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    Funder: Public Health WalesFunder: Bristol City CouncilFunder: Public Health EnglandBACKGROUND: Teachers are at heightened risk of poor mental health and well-being, which is likely to impact on the support they provide to students, and student outcomes. We conducted a cluster randomised controlled trial, to test whether an intervention to improve mental health support and training for high school teachers led to improved mental health and well-being for teachers and students, compared to usual practice. We also conducted a cost evaluation of the intervention. METHODS AND FINDINGS: The intervention comprised (i) Mental Health First Aid training for teachers to support students; (ii) a mental health awareness session; and (iii) a confidential staff peer support service. In total 25 mainstream, non-fee-paying secondary schools stratified by geographical area and free school meal entitlement were randomly allocated to intervention (n = 12) or control group (n = 13) after collection of baseline measures. We analysed data using mixed-effects repeated measures models in the intention-to-treat population, adjusted for stratification variables, sex, and years of experience. The primary outcome was teacher well-being (Warwick-Edinburgh Mental Well-being Scale). Secondary outcomes were teacher depression, absence, and presenteeism, and student well-being, mental health difficulties, attendance, and attainment. Follow-up was at months 12 (T1) and 24 (T2). We collected process data to test the logic model underpinning the intervention, to aid interpretation of the findings. A total of 1,722 teachers were included in the primary analysis. Teacher well-being did not differ between groups at T2 (intervention mean well-being score 47.5, control group mean well-being score 48.4, adjusted mean difference -0.90, 95% CI -2.07 to 0.27, p = 0.130). The only effect on secondary outcomes was higher teacher-reported absence among the intervention group at T2 (intervention group median number of days absent 0, control group median number of days absent 0, ratio of geometric means 1.04, 95% CI 1.00 to 1.09, p = 0.042). Process measures indicated little change in perceived mental health support, quality of relationships, and work-related stress. The average cost of the intervention was ÂŁ9,103 per school. The study's main limitations were a lack of blinding of research participants and the self-report nature of the outcome measures. CONCLUSIONS: In this study, we observed no improvements to teacher or student mental health following the intervention, possibly due to a lack of impact on key drivers of poor mental health within the school environment. Future research should focus on structural and cultural changes to the school environment, which may be more effective at improving teacher and student mental health and well-being. TRIAL REGISTRATION: www.isrctn.com ISRCTN95909211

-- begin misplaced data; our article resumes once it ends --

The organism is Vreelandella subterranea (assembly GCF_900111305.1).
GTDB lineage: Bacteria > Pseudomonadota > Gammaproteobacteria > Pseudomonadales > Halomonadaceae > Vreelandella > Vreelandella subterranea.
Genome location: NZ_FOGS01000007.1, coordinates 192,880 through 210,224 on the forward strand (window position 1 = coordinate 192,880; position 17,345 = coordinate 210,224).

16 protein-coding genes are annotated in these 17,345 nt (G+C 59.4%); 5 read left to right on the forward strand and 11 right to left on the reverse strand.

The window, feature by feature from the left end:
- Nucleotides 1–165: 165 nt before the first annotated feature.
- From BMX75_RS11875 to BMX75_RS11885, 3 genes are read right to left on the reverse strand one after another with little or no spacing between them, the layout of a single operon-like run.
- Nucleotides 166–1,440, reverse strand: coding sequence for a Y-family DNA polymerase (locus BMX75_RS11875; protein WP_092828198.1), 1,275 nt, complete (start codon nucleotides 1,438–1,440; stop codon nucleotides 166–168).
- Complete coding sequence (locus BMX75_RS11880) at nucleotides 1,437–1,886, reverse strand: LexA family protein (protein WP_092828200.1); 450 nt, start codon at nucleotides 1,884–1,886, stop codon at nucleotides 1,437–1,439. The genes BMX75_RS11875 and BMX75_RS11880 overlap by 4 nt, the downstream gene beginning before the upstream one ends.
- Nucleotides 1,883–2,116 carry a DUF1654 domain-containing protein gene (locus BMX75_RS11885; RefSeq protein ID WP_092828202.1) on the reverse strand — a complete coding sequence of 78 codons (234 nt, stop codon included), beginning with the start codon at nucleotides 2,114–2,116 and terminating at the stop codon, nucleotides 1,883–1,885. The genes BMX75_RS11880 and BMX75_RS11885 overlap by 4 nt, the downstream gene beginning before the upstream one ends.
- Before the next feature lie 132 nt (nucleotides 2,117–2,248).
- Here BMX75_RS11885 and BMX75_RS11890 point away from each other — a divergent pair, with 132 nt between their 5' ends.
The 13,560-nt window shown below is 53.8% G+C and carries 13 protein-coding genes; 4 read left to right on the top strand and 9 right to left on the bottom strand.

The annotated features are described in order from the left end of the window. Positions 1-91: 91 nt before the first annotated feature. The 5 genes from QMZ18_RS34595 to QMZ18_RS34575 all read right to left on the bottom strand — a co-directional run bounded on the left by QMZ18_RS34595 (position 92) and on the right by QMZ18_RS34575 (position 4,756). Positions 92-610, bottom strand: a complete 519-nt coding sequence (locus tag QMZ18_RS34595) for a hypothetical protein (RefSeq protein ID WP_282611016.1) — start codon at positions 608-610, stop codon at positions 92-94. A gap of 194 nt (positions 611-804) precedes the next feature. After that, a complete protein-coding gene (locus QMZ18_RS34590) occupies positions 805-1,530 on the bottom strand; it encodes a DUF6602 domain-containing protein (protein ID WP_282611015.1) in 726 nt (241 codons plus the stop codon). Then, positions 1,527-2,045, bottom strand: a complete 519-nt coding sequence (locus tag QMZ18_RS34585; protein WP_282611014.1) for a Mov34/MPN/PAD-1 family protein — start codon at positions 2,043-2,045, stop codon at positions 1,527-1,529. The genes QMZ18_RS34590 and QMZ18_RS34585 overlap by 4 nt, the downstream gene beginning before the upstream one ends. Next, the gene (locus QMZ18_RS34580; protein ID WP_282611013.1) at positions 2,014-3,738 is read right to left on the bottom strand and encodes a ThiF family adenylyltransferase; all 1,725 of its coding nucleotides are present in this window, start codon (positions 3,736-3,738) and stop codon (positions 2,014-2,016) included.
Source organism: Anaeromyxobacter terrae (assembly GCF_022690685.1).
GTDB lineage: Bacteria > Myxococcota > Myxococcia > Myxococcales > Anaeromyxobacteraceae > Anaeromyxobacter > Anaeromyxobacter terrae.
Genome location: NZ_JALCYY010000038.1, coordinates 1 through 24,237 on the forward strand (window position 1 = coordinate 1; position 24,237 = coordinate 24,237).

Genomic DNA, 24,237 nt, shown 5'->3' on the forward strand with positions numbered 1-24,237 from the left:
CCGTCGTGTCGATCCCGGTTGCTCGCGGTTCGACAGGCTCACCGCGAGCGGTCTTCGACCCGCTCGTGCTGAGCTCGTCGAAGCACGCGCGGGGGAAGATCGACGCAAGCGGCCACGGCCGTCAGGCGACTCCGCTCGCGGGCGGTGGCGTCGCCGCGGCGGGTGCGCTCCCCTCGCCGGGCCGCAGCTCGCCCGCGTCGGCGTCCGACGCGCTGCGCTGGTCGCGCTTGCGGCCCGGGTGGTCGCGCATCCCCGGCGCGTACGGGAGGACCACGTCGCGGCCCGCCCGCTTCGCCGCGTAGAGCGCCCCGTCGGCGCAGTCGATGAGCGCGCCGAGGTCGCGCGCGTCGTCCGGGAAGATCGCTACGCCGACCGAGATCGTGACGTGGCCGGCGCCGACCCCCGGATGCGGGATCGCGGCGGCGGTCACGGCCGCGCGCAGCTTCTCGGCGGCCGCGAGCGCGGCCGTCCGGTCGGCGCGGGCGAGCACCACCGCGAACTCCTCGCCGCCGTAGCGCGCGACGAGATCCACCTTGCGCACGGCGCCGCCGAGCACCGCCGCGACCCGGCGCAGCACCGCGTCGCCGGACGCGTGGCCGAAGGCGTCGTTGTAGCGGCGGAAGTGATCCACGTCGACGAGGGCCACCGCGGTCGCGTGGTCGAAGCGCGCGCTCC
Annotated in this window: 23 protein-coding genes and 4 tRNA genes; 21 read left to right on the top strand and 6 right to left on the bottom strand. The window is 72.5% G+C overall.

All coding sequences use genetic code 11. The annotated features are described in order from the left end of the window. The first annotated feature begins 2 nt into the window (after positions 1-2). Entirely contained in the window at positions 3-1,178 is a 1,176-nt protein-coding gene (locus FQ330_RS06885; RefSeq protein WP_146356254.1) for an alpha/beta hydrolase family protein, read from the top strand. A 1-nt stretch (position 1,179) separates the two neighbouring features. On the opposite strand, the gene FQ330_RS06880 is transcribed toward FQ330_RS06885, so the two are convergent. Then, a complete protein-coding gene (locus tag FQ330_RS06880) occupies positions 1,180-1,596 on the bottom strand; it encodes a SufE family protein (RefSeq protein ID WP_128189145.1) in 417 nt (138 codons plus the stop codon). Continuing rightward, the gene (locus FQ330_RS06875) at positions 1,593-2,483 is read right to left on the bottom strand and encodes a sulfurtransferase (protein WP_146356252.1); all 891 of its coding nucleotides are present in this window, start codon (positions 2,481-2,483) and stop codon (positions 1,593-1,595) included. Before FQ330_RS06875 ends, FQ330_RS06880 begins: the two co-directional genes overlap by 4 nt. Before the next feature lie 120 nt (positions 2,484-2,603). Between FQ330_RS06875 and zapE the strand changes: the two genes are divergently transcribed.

Healthcare professionals’ priorities for training to identify and manage distress experienced by young people with a stoma due to inflammatory bowel disease: a consensus study using online nominal group technique